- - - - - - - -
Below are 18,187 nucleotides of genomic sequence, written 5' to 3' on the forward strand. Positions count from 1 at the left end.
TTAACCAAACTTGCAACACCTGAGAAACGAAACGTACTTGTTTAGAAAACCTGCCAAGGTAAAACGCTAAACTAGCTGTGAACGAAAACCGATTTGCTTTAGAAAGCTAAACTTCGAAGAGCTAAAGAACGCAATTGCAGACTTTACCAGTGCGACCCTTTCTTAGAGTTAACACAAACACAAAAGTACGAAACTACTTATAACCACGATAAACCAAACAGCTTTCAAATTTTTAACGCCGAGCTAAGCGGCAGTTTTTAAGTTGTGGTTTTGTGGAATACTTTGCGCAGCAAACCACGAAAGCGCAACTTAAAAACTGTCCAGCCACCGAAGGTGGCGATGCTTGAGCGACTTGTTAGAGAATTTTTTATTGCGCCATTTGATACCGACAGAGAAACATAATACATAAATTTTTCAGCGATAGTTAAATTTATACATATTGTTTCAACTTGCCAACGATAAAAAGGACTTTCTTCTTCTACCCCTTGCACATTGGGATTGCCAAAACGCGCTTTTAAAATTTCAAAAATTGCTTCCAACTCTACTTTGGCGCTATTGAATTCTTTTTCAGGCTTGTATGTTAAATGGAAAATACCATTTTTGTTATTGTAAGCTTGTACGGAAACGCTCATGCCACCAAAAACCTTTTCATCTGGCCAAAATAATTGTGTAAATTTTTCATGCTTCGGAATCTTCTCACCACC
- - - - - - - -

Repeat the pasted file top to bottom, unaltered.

Below are 18,187 nucleotides of genomic sequence, written 5' to 3' on the forward strand. Positions count from 1 at the left end.
TTAACCAAACTTGCAACACCTGAGAAACGAAACGTACTTGTTTAGAAAACCTGCCAAGGTAAAACGCTAAACTAGCTGTGAACGAAAACCGATTTGCTTTAGAAAGCTAAACTTCGAAGAGCTAAAGAACGCAATTGCAGACTTTACCAGTGCGACCCTTTCTTAGAGTTAACACAAACACAAAAGTACGAAACTACTTATAACCACGATAAACCAAACAGCTTTCAAATTTTTAACGCCGAGCTAAGCGGCAGTTTTTAAGTTGTGGTTTTGTGGAATACTTTGCGCAGCAAACCACGAAAGCGCAACTTAAAAACTGTCCAGCCACCGAAGGTGGCGATGCTTGAGCGACTTGTTAGAGAATTTTTTATTGCGCCATTTGATACCGACAGAGAAACATAATACATAAATTTTTCAGCGATAGTTAAATTTATACATATTGTTTCAACTTGCCAACGATAAAAAGGACTTTCTTCTTCTACCCCTTGCACATTGGGATTGCCAAAACGCGCTTTTAAAATTTCAAAAATTGCTTCCAACTCTACTTTGGCGCTATTGAATTCTTTTTCAGGCTTGTATGTTAAATGGAAAATACCATTTTTGTTATTGTAAGCTTGTACGGAAACGCTCATGCCACCAAAAACCTTTTCATCTGGCCAAAATAATTGTGTAAATTTTTCATGCTTCGGAATCTTCTCACCACC